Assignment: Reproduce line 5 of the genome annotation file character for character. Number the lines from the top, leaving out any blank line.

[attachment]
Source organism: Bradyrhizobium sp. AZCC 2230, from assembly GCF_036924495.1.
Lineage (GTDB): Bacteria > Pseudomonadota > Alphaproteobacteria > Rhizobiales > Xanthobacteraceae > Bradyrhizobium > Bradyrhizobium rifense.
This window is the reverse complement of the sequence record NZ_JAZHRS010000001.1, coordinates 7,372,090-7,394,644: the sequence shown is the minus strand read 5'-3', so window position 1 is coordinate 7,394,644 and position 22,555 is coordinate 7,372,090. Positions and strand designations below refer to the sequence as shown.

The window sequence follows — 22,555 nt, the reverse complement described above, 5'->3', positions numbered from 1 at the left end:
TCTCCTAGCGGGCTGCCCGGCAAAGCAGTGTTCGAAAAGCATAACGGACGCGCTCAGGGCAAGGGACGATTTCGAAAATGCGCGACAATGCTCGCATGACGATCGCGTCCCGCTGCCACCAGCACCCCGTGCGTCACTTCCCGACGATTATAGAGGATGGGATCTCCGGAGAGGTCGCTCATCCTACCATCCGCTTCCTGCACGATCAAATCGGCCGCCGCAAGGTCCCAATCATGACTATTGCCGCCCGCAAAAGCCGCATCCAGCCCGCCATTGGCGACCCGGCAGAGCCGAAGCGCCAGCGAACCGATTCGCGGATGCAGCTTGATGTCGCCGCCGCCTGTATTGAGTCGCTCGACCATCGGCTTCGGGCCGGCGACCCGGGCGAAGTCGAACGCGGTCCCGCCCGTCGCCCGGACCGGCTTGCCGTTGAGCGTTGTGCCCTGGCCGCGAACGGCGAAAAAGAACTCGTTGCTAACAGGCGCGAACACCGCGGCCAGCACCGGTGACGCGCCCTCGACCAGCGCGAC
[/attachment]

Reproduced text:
TCTCCTAGCGGGCTGCCCGGCAAAGCAGTGTTCGAAAAGCATAACGGACGCGCTCAGGGCAAGGGACGATTTCGAAAATGCGCGACAATGCTCGCATGACGATCGCGTCCCGCTGCCACCAGCACCCCGTGCGTCACTTCCCGACGATTATAGAGGATGGGATCTCCGGAGAGGTCGCTCATCCTACCATCCGCTTCCTGCACGATCAAATCGGCCGCCGCAAGGTCCCAATCATGACTATTGCCGCCCGCAAAAGCCGCATCCAGCCCGCCATTGGCGACCCGGCAGAGCCGAAGCGCCAGCGAACCGATTCGCGGATGCAGCTTGATGTCGCCGCCGCCTGTATTGAGTCGCTCGACCATCGGCTTCGGGCCGGCGACCCGGGCGAAGTCGAACGCGGTCCCGCCCGTCGCCCGGACCGGCTTGCCGTTGAGCGTTGTGCCCTGGCCGCGAACGGCGAAAAAGAACTCGTTGCTAACAGGCGCGAACACCGCGGCCAGCACCGGTGACGCGCCCTCGACCAGCGCGAC